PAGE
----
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    ABSTRACT: Viral aetiology, host susceptibility (in particular allergic predisposition and sensitization), and illness severity, timing and frequency all appear to contribute as synergistic factors to the risk of developing asthma. Experimental models have shown both innate and adaptive immune responses contribute to this risk with lung inflammatory cells showing marked differences in phenotype and function in young compared with older animals, and these differences are further enhanced following virus infection. Findings to date strongly suggest that the impact of infant and preschool viral infections on the maturing immune system and developing lung that subsequently result in an asthma phenotype occur during a critical susceptibility period, and in a genetically susceptible host. There are currently no therapeutic strategies that allow primary or secondary prevention of asthma following early life viral respiratory infections in high-risk children, thus a focus on understanding the mechanisms of progression from viral wheezing in infants and preschool children to asthma development are urgently needed. This review summarizes the data reporting the role of the two most common viruses, that is, respiratory syncytial virus and human rhinovirus, that result in asthma development, comparing risk factors for disease progression, and providing insight into strategies that might be adopted to prevent asthma development.
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    • "Given conflicting findings in the literature, with different studies and study types (e.g., twin studies) coming to different conclusions [28,34,35], a definitive explanation of the relationship of RSV infection to the development of asthma remains elusive [36]. What is clear is that future studies need to include more detail with respect to direct capture of genetic information. "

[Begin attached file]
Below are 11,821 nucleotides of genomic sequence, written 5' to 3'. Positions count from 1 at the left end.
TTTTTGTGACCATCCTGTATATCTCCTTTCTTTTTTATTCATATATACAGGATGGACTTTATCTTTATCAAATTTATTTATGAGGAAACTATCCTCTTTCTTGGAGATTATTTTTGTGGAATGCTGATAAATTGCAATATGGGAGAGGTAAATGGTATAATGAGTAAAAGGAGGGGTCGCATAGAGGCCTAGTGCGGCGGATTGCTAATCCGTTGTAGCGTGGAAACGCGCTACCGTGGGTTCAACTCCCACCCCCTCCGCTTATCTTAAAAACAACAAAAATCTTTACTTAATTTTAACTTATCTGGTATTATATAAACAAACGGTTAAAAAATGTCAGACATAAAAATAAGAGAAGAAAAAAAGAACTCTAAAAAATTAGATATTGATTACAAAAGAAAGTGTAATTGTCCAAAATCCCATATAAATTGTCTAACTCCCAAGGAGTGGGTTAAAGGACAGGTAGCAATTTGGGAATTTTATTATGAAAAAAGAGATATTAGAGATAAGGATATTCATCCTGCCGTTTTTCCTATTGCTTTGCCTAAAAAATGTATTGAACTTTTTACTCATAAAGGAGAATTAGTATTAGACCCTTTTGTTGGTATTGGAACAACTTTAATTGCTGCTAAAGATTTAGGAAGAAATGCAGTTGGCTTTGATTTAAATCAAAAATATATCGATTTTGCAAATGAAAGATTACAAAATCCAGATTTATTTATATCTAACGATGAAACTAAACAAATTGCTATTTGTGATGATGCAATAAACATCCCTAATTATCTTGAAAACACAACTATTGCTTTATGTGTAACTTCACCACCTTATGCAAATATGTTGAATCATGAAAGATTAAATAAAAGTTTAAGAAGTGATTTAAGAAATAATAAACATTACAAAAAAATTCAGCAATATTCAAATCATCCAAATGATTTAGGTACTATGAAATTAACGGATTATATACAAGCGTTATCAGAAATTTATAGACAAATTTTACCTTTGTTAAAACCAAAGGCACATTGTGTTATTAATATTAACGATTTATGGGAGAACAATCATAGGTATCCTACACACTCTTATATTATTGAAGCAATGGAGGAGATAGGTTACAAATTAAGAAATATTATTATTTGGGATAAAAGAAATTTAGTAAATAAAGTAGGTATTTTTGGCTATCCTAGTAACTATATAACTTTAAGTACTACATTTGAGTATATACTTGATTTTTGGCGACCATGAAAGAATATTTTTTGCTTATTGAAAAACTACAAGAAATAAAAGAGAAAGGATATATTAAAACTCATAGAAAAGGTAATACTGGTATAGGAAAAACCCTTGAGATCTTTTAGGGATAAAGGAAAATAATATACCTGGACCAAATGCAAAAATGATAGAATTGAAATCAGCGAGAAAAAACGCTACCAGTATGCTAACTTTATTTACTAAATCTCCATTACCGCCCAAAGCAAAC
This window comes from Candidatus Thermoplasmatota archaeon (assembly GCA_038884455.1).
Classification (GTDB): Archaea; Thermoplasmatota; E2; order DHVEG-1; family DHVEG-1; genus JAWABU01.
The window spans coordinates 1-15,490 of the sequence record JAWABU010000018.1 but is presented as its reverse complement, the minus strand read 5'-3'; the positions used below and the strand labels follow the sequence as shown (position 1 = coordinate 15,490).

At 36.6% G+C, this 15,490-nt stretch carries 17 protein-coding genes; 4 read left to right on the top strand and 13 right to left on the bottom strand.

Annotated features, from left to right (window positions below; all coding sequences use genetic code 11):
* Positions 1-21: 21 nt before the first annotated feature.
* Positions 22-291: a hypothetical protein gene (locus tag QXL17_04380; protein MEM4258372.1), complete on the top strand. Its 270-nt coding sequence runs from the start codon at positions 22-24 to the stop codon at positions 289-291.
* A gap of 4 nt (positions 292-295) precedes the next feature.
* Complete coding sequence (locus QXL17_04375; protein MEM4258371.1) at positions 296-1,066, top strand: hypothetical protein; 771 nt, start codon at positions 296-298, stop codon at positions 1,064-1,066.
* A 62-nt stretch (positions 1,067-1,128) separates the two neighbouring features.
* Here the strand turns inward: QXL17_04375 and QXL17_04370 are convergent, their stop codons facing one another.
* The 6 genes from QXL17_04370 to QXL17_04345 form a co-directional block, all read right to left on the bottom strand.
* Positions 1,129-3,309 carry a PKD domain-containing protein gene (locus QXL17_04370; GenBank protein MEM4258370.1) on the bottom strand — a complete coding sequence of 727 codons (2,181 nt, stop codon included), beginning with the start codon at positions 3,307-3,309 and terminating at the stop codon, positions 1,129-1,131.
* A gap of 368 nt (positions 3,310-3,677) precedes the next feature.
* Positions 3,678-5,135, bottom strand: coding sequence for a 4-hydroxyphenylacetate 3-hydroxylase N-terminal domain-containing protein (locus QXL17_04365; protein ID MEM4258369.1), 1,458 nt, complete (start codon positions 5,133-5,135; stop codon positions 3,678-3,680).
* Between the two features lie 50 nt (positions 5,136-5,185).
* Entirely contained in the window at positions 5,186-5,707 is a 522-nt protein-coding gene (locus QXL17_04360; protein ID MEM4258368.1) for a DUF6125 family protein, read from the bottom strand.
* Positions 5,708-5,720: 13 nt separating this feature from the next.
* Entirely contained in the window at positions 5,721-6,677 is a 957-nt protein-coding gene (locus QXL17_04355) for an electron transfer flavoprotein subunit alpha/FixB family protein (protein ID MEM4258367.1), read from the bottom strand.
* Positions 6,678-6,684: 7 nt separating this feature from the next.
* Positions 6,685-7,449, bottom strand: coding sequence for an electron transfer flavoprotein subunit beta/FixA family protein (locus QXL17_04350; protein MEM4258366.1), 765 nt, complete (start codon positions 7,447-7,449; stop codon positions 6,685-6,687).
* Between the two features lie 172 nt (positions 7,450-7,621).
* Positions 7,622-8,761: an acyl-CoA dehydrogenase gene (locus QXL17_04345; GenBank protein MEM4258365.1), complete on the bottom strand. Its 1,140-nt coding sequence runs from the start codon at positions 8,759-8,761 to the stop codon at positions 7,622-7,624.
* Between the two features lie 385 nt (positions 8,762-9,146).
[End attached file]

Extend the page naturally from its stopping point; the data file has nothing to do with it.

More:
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    ABSTRACT: Background Respiratory syncytial virus (RSV) infection in infancy is associated with subsequent recurrent wheezing. Methods A retrospective cohort study examined children born at ≥32 weeks gestation between 1996–2004. All children were enrolled in an integrated health care delivery system in Northern California and were followed through the fifth year of life. The primary endpoint was recurrent wheezing in the fifth year of life and its association with laboratory-confirmed, medically-attended RSV infection during the first year, prematurity, and supplemental oxygen during birth hospitalization. Other outcomes measured were recurrent wheezing quantified through outpatient visits, inpatient hospital stays, and asthma prescriptions. Results The study sample included 72,602 children. The rate of recurrent wheezing in the second year was 5.6% and fell to 4.7% by the fifth year. Recurrent wheezing rates varied by risk status: the rate was 12.5% among infants with RSV hospitalization, 8% among infants 32–33 weeks gestation, and 18% in infants with bronchopulmonary dysplasia. In multivariate analyses, increasing severity of respiratory syncytial virus infection was significantly associated with recurrent wheezing in year 5; compared with children without RSV infection in infancy, children who only had an outpatient RSV encounter had an adjusted odds ratio of 1.38 (95% CI,1.03–1.85), while children with a prolonged RSV hospitalization had an adjusted odds ratio of 2.59 (95% CI, 1.49–4.50). Conclusions Laboratory-confirmed, medically attended RSV infection, prematurity, and neonatal exposure to supplemental oxygen have independent associations with development of recurrent wheezing in the fifth year of life.